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Today's Stichomancy for James Gandolfini

The first excerpt represents the element of Air. It speaks of mental influences and the process of thought, and is drawn from The Happy Prince and Other Tales by Oscar Wilde:

children ran away.

"My own garden is my own garden," said the Giant; "any one can understand that, and I will allow nobody to play in it but myself." So he built a high wall all round it, and put up a notice-board.

TRESPASSERS WILL BE PROSECUTED

He was a very selfish Giant.

The poor children had now nowhere to play. They tried to play on the road, but the road was very dusty and full of hard stones, and they did not like it. They used to wander round the high wall when

The second excerpt represents the element of Fire. It speaks of emotional influences and base passions, and is drawn from The Art of War by Sun Tzu:

the words: "If I fight, I conquer." [63] And Jan Yu also said: "The Sage exercises both civil and military functions." [64] Can it be a fact that Confucius never studied or received instruction in the art of war? We can only say that he did not specially choose matters connected with armies and fighting to be the subject of his teaching.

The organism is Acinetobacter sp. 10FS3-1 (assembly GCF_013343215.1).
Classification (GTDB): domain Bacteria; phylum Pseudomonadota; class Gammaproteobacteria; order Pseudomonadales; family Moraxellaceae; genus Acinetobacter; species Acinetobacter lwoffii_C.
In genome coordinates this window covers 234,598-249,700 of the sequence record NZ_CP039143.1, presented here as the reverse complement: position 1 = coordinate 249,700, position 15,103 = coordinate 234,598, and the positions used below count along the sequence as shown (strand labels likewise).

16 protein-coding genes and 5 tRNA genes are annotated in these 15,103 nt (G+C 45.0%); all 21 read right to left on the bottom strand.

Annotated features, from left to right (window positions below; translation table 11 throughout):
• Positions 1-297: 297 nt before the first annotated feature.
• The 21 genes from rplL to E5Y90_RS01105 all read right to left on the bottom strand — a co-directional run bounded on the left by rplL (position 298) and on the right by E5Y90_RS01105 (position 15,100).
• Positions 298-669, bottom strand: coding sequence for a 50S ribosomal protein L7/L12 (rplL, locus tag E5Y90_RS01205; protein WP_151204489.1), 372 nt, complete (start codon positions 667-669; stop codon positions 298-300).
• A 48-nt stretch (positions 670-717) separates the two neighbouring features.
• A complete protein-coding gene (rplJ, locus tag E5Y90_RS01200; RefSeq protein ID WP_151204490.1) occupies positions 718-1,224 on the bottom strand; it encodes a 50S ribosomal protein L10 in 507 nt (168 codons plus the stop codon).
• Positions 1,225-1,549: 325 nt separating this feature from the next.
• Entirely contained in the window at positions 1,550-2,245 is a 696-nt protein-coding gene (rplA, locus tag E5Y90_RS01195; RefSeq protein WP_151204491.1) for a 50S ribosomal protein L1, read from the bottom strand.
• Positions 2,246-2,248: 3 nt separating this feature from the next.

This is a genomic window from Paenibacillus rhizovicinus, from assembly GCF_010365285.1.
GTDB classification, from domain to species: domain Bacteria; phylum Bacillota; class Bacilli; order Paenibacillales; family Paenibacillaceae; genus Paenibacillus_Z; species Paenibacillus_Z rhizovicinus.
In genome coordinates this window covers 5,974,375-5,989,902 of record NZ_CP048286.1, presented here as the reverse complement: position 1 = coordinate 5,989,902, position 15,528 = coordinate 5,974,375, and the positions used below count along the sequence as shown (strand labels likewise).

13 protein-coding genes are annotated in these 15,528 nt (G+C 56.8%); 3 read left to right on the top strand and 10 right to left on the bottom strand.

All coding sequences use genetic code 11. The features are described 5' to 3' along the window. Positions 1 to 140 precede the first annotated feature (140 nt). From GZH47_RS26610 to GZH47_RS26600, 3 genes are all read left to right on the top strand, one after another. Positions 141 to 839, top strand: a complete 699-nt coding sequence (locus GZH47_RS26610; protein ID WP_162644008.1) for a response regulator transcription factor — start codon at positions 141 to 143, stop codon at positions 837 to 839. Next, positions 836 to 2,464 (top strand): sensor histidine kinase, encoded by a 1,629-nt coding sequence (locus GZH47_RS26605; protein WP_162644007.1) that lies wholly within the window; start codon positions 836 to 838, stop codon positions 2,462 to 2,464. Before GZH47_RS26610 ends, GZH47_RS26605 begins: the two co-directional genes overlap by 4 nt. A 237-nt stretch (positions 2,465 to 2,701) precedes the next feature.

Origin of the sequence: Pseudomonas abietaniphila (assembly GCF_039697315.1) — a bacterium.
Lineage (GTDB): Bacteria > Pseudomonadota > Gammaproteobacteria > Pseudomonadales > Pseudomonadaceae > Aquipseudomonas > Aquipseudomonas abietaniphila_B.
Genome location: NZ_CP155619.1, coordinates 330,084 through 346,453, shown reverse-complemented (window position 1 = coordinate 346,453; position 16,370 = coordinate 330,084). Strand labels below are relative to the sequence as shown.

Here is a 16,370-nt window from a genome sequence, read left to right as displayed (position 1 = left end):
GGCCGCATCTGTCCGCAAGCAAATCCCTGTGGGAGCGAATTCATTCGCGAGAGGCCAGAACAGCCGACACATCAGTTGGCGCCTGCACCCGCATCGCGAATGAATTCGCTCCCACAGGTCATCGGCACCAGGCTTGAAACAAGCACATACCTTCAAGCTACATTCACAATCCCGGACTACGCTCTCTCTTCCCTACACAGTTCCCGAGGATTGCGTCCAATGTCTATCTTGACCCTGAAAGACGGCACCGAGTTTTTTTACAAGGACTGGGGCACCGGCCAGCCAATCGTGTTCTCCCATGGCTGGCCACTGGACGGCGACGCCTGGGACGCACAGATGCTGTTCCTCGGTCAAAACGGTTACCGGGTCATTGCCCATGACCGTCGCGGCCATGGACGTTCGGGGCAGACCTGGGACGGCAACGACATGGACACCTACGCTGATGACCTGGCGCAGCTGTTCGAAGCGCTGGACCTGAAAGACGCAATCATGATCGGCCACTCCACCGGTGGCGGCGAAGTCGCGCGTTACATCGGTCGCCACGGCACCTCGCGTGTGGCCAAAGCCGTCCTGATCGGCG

Sun Hsing-yen, the editor of Sun Tzu, writes in similar strain: --

Confucius said: "I am unversed in military matters." [65] He also said: "If I fight, I conquer." Confucius ordered ceremonies and regulated music. Now war constitutes


The Art of War
The third excerpt represents the element of Water. It speaks of pure spiritual influences and feelings of love, and is drawn from The Reef by Edith Wharton:

hide from her what was written there than he could efface from his soul the fiery record of what he had just lived through. There before him, staring him in the eyes, and reflecting itself in all his lineaments, was the overwhelming fact of Sophy Viner's passion and of the act by which she had attested it.

Anna was talking again, hurriedly, feverishly, and his soul was wrung by the anguish in her voice. "Do speak at last-- you must speak! I don't want to ask you to harm the girl; but you must see that your silence is doing her more harm than your answering my questions could. You're leaving me

The fourth excerpt represents the element of Earth. It speaks of physical influences and the impact of the unseen on the visible world, and is drawn from The Rape of Lucrece by William Shakespeare:

To me came Tarquin armed; so beguil'd With outward honesty, but yet defil'd With inward vice: as Priam him did cherish, So did I Tarquin; so my Troy did perish.

'Look, look, how listening Priam wets his eyes, To see those borrow'd tears that Sinon sheds. Priam, why art thou old and yet not wise? For every tear he falls a Trojan bleeds; His eye drops fire, no water thence proceeds; Those round clear pearls of his that move thy pity, Are balls of quenchless fire to burn thy city.